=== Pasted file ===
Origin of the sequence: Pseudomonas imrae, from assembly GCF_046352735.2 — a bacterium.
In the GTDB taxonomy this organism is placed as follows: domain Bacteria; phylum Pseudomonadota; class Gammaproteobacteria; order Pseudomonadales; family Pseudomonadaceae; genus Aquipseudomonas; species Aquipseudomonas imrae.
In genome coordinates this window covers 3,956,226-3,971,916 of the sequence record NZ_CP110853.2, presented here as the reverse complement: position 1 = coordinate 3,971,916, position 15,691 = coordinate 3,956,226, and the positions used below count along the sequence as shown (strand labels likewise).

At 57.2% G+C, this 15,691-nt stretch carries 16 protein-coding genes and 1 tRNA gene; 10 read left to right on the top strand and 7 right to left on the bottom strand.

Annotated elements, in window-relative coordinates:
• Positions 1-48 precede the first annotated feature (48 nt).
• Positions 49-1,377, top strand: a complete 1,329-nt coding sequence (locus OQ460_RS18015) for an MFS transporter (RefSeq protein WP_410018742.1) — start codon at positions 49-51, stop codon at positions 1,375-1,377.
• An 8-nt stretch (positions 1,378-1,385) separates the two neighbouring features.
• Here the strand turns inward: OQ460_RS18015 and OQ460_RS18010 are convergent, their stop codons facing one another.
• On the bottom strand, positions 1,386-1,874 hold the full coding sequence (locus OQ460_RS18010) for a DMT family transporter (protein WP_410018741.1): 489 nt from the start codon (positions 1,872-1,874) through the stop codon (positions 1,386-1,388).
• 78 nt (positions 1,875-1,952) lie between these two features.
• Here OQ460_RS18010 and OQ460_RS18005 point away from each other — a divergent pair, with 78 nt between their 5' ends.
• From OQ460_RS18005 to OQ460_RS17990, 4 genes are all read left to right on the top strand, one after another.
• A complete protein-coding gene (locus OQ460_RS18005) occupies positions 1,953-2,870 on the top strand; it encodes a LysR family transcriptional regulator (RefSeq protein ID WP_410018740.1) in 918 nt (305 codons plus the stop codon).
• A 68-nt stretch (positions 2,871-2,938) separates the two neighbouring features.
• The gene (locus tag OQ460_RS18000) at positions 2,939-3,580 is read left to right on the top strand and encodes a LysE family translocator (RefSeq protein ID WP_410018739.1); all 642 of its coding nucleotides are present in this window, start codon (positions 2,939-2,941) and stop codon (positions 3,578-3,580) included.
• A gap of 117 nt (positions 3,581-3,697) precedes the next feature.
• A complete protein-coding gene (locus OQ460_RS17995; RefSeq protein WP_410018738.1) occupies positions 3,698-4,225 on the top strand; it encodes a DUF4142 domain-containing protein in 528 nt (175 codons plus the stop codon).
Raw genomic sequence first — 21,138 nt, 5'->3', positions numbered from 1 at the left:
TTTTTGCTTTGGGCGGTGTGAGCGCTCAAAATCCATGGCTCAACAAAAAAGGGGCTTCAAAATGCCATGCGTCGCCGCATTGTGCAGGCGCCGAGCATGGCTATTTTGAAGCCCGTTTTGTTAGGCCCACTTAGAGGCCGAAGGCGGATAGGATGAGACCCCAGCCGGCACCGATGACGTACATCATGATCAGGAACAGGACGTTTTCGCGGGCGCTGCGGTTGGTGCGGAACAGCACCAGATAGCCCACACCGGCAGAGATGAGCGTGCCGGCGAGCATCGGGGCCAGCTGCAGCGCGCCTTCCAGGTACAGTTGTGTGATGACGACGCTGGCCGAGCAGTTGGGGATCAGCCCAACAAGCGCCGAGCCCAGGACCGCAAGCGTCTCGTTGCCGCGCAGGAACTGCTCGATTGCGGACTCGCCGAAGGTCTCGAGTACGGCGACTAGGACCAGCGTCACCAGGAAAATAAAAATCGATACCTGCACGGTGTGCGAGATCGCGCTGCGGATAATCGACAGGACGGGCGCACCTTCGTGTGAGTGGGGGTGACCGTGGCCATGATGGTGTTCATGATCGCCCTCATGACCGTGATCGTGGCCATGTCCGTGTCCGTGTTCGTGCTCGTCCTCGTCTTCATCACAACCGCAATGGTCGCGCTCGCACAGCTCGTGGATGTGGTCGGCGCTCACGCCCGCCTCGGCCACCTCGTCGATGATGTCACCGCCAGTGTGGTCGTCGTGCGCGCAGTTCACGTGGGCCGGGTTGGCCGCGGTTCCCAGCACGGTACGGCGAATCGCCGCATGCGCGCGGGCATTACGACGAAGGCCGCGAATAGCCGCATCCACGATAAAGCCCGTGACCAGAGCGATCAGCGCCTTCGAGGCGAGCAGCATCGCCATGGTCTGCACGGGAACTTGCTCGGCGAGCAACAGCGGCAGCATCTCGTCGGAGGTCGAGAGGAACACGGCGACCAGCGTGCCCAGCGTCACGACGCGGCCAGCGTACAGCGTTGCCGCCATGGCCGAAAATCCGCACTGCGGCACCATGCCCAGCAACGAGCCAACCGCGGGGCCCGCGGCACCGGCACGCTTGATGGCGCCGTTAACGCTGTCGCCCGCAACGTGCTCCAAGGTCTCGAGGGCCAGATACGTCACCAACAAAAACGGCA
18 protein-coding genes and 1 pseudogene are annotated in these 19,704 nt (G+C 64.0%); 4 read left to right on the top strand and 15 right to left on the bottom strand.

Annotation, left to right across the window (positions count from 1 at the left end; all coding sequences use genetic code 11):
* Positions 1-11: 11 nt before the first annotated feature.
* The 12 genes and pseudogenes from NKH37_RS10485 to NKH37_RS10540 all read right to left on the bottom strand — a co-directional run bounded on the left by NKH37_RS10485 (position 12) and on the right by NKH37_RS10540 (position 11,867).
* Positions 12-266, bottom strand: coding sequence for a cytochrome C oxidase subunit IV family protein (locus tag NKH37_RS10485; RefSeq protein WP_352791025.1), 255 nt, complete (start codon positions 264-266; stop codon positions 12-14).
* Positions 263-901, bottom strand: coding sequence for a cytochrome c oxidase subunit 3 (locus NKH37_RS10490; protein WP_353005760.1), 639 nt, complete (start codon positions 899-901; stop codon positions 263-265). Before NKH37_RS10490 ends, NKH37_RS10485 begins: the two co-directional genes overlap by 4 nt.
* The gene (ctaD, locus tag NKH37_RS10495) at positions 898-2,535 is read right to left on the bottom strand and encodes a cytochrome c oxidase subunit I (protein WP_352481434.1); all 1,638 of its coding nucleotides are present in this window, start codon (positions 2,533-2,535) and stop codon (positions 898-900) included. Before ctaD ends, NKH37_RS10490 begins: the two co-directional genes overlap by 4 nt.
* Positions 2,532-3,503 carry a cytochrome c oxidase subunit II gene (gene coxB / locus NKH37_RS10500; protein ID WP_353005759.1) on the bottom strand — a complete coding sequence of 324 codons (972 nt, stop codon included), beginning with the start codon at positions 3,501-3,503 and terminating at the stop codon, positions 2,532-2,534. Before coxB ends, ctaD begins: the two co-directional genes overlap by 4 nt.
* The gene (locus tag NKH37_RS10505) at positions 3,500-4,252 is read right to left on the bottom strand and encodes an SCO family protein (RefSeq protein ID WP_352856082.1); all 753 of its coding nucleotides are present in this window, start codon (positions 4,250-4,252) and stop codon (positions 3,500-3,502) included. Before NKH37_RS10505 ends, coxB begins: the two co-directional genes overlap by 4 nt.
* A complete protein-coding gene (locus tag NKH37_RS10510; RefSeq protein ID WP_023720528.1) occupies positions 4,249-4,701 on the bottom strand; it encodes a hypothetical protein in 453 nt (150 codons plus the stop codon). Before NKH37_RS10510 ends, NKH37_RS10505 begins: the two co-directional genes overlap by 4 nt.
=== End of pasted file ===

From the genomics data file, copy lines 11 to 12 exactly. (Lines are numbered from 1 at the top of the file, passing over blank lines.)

• 78 nt (positions 1,875-1,952) lie between these two features.
• Here OQ460_RS18010 and OQ460_RS18005 point away from each other — a divergent pair, with 78 nt between their 5' ends.